"Naval Air Station Fallon is attempt a massive airspace expansion that would double the present airspace use in Nevada from 10,200 square miles (15 percent of the state total) to 21,000 square miles extending eastward to the White Pine Mountains, north to the Ruby Mountains and South into Nye County."
Bukowski can talk MOAs and SOAs and SUAs with the best of them, but it's her maps obtained through Freedom of Information requests from the Defense Department that draw most attention.
The maps show an enormous region of military operations that seem to take up two-thirds of Nevada, linking the Fallon base in the north to the three million acres of Air Force atmosphere in the south and spreading on into parts of Utah and Idaho.
The proposed Navy expansion alone engulfs the frontier capitol of Austin at the center of the state, the historic mining center of Eureka, the Duckwater Indian Reservation and parts of the Toiyabe Wilderness. Even the "Loneliest Highway" following along the nation's first transcontinental trail is set to be restricted from use by general aircraft as a visual flight route.
Smaller places, like Middlegate, are hardly noticeable at all in the 12 mile-a-minute push for a larger supersonic playground. "They might just buy them out like they did Dixie Valley," said Bukowski, echoing one fear of the Stevensons themselves.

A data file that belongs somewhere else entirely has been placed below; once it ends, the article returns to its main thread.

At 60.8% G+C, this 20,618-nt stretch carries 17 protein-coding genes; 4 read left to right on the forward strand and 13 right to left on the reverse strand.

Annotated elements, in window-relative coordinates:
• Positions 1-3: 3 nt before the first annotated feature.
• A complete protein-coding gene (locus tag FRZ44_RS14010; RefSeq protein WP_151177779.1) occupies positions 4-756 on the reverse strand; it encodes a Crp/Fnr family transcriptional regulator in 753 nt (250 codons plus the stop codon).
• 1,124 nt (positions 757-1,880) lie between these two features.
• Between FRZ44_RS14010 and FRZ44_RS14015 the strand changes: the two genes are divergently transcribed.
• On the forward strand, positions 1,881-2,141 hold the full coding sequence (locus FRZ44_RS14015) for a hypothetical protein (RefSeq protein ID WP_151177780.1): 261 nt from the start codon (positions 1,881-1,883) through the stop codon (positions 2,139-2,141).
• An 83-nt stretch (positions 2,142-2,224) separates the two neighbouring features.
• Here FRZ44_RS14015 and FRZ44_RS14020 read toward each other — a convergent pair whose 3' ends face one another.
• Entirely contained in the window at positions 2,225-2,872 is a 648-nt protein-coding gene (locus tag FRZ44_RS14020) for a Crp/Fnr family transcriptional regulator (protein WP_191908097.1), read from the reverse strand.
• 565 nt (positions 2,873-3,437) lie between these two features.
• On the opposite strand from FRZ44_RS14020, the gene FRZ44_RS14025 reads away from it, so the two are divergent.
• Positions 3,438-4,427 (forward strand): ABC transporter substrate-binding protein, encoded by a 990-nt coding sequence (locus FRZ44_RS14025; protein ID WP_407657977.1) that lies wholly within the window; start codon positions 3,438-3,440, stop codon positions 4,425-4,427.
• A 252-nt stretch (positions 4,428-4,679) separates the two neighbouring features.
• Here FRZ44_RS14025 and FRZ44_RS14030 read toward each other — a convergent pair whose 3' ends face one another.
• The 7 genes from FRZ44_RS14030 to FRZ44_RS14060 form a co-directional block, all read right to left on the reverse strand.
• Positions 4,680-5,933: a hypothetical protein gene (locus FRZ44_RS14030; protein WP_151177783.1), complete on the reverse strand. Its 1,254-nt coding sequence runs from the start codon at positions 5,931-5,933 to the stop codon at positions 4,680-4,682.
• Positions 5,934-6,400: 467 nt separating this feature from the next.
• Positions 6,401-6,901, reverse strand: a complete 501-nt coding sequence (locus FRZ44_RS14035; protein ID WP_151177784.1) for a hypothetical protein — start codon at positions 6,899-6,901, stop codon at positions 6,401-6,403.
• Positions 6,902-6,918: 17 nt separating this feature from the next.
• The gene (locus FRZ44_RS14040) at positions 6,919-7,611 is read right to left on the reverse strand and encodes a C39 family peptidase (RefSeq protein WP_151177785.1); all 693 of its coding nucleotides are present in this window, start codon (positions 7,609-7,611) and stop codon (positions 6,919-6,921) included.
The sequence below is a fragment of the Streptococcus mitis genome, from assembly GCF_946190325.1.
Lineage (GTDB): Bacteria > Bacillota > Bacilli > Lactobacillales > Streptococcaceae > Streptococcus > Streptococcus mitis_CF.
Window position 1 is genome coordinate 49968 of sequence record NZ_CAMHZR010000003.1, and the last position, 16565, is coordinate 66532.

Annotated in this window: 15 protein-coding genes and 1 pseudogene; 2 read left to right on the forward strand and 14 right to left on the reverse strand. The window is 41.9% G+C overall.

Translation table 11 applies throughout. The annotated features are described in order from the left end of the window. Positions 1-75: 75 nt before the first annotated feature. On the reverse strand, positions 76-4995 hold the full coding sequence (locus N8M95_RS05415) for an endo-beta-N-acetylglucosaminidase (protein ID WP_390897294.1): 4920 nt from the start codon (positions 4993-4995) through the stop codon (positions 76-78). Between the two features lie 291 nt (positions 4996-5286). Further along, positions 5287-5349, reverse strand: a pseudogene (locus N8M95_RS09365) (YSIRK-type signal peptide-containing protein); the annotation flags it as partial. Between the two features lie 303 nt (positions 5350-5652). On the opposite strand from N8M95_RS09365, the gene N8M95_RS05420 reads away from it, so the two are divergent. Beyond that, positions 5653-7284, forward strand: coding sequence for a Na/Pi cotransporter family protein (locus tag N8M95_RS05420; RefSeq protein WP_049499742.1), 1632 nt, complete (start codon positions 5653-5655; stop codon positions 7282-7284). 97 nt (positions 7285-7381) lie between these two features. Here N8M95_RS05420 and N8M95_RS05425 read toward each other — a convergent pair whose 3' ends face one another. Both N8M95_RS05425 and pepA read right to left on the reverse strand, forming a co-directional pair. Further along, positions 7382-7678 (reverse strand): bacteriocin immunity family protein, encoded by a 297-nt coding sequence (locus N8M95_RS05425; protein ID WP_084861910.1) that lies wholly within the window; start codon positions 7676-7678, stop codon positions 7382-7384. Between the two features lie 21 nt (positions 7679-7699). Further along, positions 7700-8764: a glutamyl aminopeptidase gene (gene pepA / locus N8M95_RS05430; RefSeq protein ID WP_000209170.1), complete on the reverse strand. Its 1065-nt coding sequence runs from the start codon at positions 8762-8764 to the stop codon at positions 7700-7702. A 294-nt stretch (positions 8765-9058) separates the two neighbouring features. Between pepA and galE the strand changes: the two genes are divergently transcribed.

In Fallon, where federal Interior officials and their environmentalist allies continue a relentless drive to force farmers off irrigated land, folks are reluctant to be openly critical of the Navy. The base pumps an $80-million-a-year economy, and complaints are kept polite, sort of like chiding a rich uncle who drinks too much.
The local theory goes that if you didn't know there were going to be airplanes, you shouldn't have moved here. Not expanding the base operations, argued Navy League President Steve Endicott, would be like asking professional football players to play on a basketball court."